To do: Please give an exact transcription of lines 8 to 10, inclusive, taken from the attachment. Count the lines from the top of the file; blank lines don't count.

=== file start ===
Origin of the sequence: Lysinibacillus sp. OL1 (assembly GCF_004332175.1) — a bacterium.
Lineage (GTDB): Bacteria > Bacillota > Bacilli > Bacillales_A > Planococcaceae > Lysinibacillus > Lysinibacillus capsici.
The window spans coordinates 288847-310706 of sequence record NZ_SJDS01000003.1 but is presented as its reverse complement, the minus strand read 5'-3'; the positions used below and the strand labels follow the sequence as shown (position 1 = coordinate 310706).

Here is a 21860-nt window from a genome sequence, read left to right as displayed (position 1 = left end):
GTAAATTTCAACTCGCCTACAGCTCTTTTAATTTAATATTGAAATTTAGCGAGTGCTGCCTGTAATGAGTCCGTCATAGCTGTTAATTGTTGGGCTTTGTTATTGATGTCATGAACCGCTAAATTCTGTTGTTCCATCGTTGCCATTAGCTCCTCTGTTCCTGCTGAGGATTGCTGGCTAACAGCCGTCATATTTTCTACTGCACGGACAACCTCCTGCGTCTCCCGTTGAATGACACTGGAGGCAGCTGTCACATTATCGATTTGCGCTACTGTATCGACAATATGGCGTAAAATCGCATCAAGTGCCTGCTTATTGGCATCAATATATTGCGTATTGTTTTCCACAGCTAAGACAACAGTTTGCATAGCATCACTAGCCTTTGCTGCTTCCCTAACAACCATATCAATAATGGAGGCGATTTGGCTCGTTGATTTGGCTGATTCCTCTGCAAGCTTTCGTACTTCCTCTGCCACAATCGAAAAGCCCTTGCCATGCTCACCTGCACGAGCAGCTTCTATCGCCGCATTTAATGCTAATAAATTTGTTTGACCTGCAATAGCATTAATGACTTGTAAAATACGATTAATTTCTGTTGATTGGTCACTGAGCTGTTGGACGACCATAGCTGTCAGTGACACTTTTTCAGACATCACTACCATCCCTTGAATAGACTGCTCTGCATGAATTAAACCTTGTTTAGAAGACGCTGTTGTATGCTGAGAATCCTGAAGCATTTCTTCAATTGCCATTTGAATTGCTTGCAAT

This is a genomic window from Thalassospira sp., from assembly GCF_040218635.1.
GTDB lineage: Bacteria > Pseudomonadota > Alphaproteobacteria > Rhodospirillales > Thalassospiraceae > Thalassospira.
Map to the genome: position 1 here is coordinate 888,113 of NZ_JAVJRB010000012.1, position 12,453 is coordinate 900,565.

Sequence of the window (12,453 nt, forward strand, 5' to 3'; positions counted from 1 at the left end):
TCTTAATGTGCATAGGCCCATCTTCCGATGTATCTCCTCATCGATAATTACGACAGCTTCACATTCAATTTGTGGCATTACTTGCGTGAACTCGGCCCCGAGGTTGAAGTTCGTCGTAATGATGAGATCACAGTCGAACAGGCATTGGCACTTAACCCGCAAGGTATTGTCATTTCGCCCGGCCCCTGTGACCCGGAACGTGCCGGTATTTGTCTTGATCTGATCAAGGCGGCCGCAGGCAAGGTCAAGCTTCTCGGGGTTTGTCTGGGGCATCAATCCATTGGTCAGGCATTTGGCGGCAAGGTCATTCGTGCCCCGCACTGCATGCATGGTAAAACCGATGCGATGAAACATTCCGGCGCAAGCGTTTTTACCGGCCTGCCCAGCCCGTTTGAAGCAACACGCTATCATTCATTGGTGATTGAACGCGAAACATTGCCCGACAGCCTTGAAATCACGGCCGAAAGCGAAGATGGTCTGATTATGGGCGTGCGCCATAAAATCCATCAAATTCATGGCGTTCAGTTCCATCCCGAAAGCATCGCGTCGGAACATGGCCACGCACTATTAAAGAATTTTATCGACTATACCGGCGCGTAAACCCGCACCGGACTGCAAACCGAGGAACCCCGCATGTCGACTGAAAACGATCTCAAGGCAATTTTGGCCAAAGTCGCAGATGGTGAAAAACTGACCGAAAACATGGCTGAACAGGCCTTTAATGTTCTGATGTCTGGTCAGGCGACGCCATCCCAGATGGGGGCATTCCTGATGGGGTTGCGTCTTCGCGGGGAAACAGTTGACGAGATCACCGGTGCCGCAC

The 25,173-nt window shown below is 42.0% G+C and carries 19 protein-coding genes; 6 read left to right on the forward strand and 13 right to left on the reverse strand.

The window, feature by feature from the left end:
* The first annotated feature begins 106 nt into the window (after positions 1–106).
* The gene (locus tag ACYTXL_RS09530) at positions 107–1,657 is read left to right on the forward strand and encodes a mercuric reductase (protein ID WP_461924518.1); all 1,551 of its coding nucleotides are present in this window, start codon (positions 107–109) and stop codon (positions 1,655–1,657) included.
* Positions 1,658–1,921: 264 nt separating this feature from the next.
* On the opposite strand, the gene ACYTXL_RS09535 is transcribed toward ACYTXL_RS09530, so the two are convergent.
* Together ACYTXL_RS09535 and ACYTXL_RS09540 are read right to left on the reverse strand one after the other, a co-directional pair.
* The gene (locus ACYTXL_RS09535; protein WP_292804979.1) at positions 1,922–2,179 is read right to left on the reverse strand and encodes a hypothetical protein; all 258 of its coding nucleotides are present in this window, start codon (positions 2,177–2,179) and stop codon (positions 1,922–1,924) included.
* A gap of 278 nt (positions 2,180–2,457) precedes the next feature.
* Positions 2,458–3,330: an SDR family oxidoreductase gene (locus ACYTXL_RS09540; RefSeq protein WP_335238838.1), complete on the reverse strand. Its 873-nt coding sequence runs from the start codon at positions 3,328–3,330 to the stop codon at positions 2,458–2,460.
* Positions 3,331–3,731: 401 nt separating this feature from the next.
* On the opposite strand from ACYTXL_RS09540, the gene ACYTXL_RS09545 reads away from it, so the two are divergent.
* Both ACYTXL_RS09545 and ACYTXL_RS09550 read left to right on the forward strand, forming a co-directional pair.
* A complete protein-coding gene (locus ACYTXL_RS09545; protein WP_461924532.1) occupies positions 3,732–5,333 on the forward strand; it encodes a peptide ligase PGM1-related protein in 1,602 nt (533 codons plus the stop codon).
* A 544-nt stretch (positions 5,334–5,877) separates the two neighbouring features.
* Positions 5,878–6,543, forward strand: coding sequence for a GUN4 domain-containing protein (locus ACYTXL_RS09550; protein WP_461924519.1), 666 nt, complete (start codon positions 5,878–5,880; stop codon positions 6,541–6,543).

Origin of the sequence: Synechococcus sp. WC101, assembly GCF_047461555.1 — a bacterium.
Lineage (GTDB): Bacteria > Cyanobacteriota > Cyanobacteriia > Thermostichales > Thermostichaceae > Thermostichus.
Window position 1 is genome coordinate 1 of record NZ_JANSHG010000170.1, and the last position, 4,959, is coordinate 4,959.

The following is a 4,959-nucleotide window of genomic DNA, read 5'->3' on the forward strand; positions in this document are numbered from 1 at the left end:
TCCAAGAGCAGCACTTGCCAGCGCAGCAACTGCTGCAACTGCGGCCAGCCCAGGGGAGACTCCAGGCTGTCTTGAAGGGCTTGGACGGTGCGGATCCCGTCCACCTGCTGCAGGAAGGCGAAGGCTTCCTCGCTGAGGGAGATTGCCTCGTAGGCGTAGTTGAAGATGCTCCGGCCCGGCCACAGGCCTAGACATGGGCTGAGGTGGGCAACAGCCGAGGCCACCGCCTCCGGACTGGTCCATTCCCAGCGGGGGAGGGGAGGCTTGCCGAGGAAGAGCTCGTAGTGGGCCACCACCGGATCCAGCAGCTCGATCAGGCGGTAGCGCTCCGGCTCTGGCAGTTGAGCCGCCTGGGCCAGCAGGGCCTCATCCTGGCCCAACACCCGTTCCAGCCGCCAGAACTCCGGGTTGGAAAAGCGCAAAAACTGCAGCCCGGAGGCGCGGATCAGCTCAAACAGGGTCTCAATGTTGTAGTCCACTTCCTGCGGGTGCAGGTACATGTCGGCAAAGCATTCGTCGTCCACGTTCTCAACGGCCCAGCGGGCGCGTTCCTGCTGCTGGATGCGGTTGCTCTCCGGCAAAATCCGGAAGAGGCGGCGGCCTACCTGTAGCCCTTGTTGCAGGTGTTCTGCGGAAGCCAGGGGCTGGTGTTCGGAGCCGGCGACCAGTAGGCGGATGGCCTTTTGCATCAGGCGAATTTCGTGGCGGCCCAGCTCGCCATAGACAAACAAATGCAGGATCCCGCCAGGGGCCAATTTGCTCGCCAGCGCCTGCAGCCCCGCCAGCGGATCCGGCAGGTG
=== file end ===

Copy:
Map to the genome: position 1 here is coordinate 888,113 of NZ_JAVJRB010000012.1, position 12,453 is coordinate 900,565.

Sequence of the window (12,453 nt, forward strand, 5' to 3'; positions counted from 1 at the left end):
TCTTAATGTGCATAGGCCCATCTTCCGATGTATCTCCTCATCGATAATTACGACAGCTTCACATTCAATTTGTGGCATTACTTGCGTGAACTCGGCCCCGAGGTTGAAGTTCGTCGTAATGATGAGATCACAGTCGAACAGGCATTGGCACTTAACCCGCAAGGTATTGTCATTTCGCCCGGCCCCTGTGACCCGGAACGTGCCGGTATTTGTCTTGATCTGATCAAGGCGGCCGCAGGCAAGGTCAAGCTTCTCGGGGTTTGTCTGGGGCATCAATCCATTGGTCAGGCATTTGGCGGCAAGGTCATTCGTGCCCCGCACTGCATGCATGGTAAAACCGATGCGATGAAACATTCCGGCGCAAGCGTTTTTACCGGCCTGCCCAGCCCGTTTGAAGCAACACGCTATCATTCATTGGTGATTGAACGCGAAACATTGCCCGACAGCCTTGAAATCACGGCCGAAAGCGAAGATGGTCTGATTATGGGCGTGCGCCATAAAATCCATCAAATTCATGGCGTTCAGTTCCATCCCGAAAGCATCGCGTCGGAACATGGCCACGCACTATTAAAGAATTTTATCGACTATACCGGCGCGTAAACCCGCACCGGACTGCAAACCGAGGAACCCCGCATGTCGACTGAAAACGATCTCAAGGCAATTTTGGCCAAAGTCGCAGATGGTGAAAAACTGACCGAAAACATGGCTGAACAGGCCTTTAATGTTCTGATGTCTGGTCAGGCGACGCCATCCCAGATGGGGGCATTCCTGATGGGGTTGCGTCTTCGCGGGGAAACAGTTGACGAGATCACCGGTGCCGCAC